Madelyn Pugh Davis, 90, who with her writing partners for the classic sitcom "I Love Lucy" concocted zany scenes for the harebrained Lucy, died Wednesday.
Madelyn Pugh Davis, who, with her writing partners for the classic sitcom “I Love Lucy” concocted zany scenes in which the harebrained Lucy dangles from a hotel balcony, poses as a sculpture or stomps and wrestles in a vat full of grapes, died Wednesday at her home in the Bel Air section of Los Angeles. She was 90.
Clever turns of the phrase were not grist for the comedy mill that Ms. Davis, along with Bob Carroll Jr. and producer Jess Oppenheimer, began running out of a studio back office in 1951.
With Ms. Davis clacking away at the typewriter and her partners pacing around her, the basic premise was to come up with ludicrous physical predicaments for the show’s star, Lucille Ball, to get herself into, to the eternal consternation of her husband, played by her real-life husband, bandleader Desi Arnaz, who was also one of the show’s producers.
In one famous scene, Lucy’s oversized bread loaf swells from the oven and backs her across her kitchen. In another, she guzzles a 46-proof health tonic, Vitameatavegamin, in a commercial, and is soon mumbling and stumbling.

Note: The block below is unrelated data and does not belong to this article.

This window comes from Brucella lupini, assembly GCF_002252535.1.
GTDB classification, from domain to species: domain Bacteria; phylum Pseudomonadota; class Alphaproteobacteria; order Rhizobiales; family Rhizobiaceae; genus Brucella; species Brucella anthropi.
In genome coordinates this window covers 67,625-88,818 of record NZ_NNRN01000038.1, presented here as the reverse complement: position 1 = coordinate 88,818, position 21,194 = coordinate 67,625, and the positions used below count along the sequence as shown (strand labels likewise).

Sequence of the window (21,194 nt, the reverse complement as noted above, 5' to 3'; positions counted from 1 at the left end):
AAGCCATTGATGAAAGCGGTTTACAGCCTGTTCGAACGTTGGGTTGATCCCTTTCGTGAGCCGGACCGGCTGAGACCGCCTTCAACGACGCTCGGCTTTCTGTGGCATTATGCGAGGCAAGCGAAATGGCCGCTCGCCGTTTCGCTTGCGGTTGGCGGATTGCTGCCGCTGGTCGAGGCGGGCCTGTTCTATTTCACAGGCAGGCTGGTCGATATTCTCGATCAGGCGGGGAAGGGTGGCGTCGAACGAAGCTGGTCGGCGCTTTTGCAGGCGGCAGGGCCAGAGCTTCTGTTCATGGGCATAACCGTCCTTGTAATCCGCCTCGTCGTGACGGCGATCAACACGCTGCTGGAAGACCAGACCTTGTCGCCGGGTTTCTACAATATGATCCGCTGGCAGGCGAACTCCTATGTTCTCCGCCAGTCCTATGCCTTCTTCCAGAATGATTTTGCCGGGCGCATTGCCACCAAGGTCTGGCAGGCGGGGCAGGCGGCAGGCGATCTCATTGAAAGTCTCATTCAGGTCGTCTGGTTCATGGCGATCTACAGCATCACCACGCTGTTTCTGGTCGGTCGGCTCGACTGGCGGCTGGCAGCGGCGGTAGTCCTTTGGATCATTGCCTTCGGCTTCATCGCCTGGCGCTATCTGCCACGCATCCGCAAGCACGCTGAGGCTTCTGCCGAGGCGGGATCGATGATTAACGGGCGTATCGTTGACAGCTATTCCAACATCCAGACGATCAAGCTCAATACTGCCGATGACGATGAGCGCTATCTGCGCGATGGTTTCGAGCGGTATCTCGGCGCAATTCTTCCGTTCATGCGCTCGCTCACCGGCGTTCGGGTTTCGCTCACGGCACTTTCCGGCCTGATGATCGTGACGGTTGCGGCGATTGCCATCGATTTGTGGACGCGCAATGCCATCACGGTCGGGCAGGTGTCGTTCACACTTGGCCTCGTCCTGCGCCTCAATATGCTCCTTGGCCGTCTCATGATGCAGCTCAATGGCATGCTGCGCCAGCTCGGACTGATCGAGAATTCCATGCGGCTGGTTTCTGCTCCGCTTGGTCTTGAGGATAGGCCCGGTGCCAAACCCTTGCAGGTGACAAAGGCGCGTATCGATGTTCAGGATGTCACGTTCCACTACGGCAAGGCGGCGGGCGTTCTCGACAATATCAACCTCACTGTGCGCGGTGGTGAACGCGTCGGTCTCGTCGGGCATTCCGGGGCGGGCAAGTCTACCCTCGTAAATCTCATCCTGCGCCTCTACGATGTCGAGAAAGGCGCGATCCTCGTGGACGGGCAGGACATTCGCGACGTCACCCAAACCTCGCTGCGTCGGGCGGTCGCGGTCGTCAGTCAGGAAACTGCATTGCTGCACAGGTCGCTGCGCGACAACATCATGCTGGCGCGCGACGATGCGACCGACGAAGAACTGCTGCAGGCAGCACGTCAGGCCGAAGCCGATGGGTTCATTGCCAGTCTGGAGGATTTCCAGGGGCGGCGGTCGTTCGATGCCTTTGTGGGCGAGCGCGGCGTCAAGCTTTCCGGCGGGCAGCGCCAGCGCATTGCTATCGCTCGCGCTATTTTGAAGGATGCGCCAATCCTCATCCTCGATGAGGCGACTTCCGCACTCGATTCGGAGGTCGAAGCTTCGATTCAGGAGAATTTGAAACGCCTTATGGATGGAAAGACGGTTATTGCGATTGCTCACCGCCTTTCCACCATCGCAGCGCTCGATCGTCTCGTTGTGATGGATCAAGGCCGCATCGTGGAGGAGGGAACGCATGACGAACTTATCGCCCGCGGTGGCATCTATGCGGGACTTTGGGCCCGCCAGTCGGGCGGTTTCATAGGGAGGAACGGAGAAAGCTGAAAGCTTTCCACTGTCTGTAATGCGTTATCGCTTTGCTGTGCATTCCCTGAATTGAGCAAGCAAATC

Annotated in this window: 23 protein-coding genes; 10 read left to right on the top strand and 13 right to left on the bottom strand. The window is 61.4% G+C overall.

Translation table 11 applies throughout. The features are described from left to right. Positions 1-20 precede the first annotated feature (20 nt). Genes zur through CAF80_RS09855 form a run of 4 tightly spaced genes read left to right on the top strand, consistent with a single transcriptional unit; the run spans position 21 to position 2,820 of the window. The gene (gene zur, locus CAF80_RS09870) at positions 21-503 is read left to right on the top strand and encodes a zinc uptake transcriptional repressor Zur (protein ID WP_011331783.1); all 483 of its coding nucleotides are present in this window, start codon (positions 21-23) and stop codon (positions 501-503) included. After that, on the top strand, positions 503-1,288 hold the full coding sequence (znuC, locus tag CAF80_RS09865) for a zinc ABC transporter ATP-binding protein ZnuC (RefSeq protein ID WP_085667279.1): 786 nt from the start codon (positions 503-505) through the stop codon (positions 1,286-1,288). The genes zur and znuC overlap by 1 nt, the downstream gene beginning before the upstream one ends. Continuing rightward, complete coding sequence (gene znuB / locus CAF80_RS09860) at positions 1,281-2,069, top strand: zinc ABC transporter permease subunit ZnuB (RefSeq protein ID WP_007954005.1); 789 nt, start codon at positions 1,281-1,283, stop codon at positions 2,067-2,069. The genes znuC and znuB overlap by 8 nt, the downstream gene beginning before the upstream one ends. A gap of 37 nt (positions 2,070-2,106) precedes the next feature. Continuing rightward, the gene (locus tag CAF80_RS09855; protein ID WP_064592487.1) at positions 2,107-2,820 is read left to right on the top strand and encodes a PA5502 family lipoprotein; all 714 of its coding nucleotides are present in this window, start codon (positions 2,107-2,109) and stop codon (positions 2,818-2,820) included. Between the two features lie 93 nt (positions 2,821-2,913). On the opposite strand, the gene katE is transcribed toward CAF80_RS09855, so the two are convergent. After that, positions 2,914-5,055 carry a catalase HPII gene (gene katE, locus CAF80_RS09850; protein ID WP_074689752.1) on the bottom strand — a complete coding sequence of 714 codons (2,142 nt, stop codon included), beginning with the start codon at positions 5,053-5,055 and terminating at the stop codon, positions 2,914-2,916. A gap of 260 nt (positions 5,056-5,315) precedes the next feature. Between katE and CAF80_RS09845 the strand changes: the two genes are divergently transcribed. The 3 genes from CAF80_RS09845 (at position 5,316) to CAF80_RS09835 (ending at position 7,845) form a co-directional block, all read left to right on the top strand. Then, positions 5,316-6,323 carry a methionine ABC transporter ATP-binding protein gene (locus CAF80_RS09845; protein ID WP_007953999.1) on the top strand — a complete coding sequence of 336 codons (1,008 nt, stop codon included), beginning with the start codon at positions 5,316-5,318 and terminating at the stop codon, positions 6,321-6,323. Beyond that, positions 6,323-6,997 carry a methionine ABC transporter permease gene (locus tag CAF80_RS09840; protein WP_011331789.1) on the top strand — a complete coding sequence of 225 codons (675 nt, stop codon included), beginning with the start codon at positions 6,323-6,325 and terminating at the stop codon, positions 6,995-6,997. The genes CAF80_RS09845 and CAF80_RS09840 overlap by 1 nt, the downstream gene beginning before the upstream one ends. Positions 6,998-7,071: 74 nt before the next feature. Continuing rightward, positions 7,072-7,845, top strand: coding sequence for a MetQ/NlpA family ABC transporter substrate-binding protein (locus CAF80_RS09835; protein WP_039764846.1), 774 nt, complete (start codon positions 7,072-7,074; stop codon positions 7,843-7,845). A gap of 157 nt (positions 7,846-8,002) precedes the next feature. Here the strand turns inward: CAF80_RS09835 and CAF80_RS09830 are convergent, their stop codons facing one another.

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Visual comedy is what the team, joined by Bob Schiller and Bob Weiskopf in 1955, considered its playful work. “We weren’t doing joke jokes … as much as we were setting up physical situations for her,” Ms. Davis said in a 1993 interview for the Archive of American Television.
Viewers certainly loved Lucy, and still do. For four of its six seasons, “I Love Lucy” was the most popular show on television; it never ranked lower than third in any of those seasons. It received two Emmy Awards for best situation comedy and two nominations for best comedy writing. The show’s 179 episodes — all of which Ms. Davis and Mr. Carroll were involved in writing — remain rerun regulars.
“It’s still hard for me to grasp it when people tell me, ‘I’ve seen every episode dozens of times,’ ” Ms. Davis said in 1993.
Ms. Davis and Carroll went on to write for all of Ball’s later television endeavors: “The Lucy-Desi Comedy Hour,” “The Lucy Show,” “Here’s Lucy and “Life With Lucy.”
In an interview last year, Ms. Davis recalled some of the many wacky situations she helped devise for Ball: standing on stilts, coping with a house overrun by baby chicks, wearing a beard and — a classic — overwhelmed by a warp-speed conveyor belt in a chocolate factory.
“Lucy would do anything we suggested,” Ms. Davis said.